Because it jumps across walls of race and class in a manner typical of late twentieth-century multicultural youth culture in London, this novel will not obey attempts to fit it neatly and entirely into any past or present literary tradition since one by itself would be too narrow to accommodate its author's polymorphous talent. Neglecting one of her talents runs the risk of distorting the whole. There is also the minor problem of Britain having yet to come to terms with the still largely misunderstood young of the 1980s, who are still derided as "Thatcher's children". Cynicism is to be expected in a writer of this generation, but it is a new and different cynicism we get from Zadie Smith, one that is typical of the young of her culturally and ethnically diverse background. Her London brand of cynicism is softened considerably by her respect for other people's traditions and cultures and for the humanity of people, whatever their race, class or gender.
Smith possesses a timeless maturity and sensitivity that makes her an "older" writer. She is as capable of writing like an English nineteenth-century writer, or speaking the idiom of a first-generation Jamaican, Bengali, Italian, or Jewish immigrant, as she is of writing stylishly as a twenty-first century young, cynical Londoner. White Teeth has plenty of evidence of Zadie Smith's affinity with the nineteenth-century novel in her ability to pastiche Dickens's crowded London streets, and Jane Austen's drawing-room rituals of love, courtship and marriage as well as George Eliot's social and documentary panoramas, her magisterial and expansive exposition of characters governed by their deep sense of the values of wider society and a struggle to maintain a position of prestige and be knitted into the wider scheme of public life. Ultimately, this demonstrates less that she is like Austen, or Dickens or [End Page 175] Eliot and more that she can write about the English class system and how it knits the personal and political in everyone, especially immigrants, who were not the primary subject of Martin Amis or those nineteenth-century authors.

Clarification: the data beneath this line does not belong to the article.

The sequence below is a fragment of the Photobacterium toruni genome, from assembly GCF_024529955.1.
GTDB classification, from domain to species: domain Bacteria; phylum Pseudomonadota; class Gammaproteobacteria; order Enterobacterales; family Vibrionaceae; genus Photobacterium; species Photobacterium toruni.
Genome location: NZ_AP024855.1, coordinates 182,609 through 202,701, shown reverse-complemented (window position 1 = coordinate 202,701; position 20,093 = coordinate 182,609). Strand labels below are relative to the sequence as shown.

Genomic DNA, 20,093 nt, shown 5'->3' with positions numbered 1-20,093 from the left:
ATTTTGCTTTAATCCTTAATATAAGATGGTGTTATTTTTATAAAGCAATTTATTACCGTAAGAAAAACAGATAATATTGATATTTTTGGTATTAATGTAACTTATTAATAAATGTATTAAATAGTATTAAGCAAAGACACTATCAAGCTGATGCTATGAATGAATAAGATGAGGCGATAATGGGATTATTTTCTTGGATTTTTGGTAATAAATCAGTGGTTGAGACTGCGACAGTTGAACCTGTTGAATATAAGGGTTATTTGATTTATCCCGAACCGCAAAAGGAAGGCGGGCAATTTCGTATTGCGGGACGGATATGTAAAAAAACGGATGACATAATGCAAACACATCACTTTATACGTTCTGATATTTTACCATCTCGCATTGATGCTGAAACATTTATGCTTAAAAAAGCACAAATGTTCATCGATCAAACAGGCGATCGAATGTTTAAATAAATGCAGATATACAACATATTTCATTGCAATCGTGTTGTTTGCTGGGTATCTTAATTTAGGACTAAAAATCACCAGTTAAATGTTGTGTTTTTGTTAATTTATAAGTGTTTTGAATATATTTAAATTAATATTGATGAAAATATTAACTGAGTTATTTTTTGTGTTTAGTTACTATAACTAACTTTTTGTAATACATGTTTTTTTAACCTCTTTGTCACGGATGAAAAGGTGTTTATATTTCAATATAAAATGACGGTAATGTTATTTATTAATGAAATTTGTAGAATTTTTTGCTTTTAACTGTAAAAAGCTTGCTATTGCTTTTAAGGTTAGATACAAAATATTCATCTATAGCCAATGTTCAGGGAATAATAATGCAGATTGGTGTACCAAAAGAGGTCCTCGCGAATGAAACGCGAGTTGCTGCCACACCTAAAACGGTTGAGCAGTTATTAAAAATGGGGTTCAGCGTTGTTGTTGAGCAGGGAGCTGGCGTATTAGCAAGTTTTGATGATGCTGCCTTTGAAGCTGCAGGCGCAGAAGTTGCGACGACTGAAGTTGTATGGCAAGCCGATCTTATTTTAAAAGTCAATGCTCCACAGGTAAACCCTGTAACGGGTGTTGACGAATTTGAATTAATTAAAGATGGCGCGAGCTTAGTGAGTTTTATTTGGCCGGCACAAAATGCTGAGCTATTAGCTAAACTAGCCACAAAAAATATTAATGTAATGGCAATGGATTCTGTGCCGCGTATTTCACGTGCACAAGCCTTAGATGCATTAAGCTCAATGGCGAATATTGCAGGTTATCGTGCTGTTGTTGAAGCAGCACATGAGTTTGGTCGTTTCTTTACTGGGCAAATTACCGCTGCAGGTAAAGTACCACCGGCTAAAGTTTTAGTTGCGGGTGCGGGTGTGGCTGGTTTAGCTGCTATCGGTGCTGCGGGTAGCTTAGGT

There is certainly no nineteenth-century female character like Irie Jones, for whom the struggle between the personal and political is written far more deeply into her skin and body than any girl in Austen, Dickens or Eliot. It inspires Zadie Smith to write some of the novel's most moving passages: for example, Irie's search in the stores and hairdressers of Willesden for hair-straightening products. For Irie, what should be part of ordinary, innocent everyday ablutions (looking after your hair) turns into political crises that slap her so hard in her face, political consciousness-raising is a necessity, a question of survival, and not a choice that can wait for the next century to come around. The same is true for Neena Iqbal, Samad's niece. Neena is a lesbian who has "come out" within the Muslim community and suffers no fate greater than having flung in her face continually the nickname "Niece of No Shame". It takes as much courage for Neena to come out as it takes for Irie to fall in love with Samad's son. Zadie Smith never exploits this to score points for feminist political correctness.